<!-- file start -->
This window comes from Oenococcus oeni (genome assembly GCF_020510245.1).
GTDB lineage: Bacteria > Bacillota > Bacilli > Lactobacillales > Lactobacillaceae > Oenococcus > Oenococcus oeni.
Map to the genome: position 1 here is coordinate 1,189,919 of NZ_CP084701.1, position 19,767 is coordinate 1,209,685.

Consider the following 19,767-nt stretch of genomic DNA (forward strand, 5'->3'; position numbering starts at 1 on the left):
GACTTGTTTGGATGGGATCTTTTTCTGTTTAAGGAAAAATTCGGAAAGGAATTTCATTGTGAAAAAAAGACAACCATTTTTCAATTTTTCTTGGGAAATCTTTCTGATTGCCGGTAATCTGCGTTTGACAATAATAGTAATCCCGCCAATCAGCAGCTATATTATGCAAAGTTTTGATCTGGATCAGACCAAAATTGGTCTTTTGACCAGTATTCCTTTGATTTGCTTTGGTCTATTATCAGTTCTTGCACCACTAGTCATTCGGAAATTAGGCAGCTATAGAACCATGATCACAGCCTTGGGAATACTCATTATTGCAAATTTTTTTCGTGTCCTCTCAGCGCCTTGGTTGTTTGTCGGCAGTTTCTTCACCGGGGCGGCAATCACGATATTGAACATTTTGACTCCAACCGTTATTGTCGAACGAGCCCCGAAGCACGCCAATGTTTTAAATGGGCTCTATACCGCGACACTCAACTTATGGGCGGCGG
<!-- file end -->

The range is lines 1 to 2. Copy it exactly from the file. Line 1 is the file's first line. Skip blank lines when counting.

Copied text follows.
This window comes from Oenococcus oeni (genome assembly GCF_020510245.1).
GTDB lineage: Bacteria > Bacillota > Bacilli > Lactobacillales > Lactobacillaceae > Oenococcus > Oenococcus oeni.